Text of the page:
Help for the Self-Help Industry?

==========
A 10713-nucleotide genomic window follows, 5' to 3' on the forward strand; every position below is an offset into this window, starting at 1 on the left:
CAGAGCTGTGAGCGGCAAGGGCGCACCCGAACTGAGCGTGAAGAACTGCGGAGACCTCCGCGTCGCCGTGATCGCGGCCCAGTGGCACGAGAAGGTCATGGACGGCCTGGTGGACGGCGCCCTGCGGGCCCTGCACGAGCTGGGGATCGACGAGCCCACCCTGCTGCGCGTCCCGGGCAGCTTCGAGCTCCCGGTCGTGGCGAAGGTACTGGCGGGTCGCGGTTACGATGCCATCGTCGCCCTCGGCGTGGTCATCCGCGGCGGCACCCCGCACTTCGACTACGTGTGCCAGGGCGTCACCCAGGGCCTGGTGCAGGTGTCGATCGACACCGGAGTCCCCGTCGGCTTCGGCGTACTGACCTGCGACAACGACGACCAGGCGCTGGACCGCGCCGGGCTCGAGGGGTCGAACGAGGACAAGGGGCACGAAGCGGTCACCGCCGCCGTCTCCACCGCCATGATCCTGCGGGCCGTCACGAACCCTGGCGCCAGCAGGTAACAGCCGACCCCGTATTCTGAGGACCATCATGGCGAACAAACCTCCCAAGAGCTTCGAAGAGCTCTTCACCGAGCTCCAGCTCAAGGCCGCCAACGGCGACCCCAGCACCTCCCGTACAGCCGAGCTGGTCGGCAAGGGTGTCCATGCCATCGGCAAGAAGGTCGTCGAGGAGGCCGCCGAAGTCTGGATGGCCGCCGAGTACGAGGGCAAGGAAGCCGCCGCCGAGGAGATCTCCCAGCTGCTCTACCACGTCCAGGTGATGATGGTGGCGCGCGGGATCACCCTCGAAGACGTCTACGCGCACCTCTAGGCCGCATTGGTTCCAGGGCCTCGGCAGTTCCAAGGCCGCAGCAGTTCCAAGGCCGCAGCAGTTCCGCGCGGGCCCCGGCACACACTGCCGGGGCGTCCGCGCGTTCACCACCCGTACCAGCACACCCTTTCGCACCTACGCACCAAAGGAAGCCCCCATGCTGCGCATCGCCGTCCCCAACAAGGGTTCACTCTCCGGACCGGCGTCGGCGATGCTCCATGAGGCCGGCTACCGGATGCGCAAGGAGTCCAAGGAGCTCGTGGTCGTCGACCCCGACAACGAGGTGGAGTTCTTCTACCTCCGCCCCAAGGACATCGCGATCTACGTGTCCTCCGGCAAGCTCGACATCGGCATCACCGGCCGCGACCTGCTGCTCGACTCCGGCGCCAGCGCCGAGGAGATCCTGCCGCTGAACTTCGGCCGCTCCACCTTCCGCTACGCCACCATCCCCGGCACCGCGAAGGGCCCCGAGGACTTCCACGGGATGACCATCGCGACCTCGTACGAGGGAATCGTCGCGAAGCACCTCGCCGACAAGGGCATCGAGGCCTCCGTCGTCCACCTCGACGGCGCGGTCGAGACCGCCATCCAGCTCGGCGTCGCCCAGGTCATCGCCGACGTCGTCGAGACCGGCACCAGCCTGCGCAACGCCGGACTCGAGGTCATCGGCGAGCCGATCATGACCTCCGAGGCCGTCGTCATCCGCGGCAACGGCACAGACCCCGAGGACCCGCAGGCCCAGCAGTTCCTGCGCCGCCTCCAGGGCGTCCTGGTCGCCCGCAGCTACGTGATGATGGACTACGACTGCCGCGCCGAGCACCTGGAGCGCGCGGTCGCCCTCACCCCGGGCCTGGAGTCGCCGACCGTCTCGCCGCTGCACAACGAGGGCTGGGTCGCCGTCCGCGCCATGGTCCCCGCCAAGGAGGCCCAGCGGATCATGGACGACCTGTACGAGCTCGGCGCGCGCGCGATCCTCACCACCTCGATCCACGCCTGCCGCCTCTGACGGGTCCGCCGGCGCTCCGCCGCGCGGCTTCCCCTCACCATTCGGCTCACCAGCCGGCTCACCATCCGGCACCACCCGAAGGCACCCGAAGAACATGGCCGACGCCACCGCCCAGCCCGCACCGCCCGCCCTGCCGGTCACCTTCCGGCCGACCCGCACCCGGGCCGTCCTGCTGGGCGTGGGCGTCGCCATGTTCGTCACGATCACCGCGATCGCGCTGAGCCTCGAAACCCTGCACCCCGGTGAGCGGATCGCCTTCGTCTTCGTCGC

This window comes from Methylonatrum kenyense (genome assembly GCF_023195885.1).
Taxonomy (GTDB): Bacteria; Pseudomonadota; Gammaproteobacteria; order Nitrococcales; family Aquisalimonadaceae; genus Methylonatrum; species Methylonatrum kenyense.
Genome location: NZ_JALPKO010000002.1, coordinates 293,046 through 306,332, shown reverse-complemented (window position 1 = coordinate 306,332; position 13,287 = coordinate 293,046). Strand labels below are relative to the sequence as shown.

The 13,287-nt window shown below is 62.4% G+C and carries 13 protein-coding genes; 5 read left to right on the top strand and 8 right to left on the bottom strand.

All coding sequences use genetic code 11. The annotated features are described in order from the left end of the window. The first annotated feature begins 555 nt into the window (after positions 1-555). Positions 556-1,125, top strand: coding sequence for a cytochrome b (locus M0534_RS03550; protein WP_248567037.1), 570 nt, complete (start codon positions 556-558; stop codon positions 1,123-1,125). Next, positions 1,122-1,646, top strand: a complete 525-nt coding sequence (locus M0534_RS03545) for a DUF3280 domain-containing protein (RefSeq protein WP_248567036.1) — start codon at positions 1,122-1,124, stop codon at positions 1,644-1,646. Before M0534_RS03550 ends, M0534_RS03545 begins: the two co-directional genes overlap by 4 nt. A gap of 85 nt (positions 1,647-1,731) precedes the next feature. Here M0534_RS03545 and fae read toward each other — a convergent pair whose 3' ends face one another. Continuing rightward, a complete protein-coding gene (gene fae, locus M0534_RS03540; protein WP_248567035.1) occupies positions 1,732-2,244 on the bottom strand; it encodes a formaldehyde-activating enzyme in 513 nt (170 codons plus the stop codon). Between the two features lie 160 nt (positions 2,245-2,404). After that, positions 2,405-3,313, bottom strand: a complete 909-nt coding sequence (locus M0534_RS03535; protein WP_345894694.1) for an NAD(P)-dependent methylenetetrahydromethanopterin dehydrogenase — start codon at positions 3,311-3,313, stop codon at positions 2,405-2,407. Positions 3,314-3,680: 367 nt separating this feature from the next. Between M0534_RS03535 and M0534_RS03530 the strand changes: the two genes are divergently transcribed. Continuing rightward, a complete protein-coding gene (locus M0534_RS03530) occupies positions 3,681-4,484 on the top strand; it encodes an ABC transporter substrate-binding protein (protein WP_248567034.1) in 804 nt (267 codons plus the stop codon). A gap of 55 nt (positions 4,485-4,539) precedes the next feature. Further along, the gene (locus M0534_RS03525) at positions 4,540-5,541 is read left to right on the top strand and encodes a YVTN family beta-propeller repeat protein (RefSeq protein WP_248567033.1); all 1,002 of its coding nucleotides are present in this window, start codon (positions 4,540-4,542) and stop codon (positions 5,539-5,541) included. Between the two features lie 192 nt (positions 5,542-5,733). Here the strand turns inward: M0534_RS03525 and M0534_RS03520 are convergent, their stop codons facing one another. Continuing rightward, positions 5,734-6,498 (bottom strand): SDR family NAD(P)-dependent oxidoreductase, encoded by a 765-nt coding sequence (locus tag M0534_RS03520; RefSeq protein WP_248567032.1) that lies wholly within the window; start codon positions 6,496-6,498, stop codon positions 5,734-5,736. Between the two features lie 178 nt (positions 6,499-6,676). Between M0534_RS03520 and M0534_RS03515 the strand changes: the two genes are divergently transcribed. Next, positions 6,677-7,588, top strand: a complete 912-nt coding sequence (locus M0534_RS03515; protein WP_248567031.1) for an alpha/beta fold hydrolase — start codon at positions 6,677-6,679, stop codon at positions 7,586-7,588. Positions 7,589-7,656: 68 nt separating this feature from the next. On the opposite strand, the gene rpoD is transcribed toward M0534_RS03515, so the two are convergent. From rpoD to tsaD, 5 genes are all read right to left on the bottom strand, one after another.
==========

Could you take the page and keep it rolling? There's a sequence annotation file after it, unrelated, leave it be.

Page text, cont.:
Abstract<p>A quick glance through the self-help section of any bookstore suggests that there are thousands of books attempting to answer the various self-improvement questions that preoccupy Americans: How can I lose weight? How can I improve my self-esteem? Is my family dysfunctional? A recent study by an independent market research firm confirms that the self-help industry is a huge business, with $640 million in book sales in 2004 (Marketdata Enterprises, 2004). Self-help books are so numerous and varied in their subject matter and approach that it would seem difficult to make accurate generalizations about the entire genre. Recently, however, some have leveled criticisms at the industry, largely on the basis of the assertion that the majority of self-help books rely on unsubstantiated and unscientific claims to inform their advice and interventions (e.g., Salerno, 2005).</p><p>Such criticisms are the basis for the new book by Paul Pearsall, himself a veteran of the self-help industry, with 15 previous titles to his credit. Although the title The Last Self-Help Book You'll Ever Need: Repress Your Anger, Think Negatively, Be a Good Blamer, and Throttle Your Inner Child would suggest otherwise, Pearsall states that he does not want all self-help books consigned to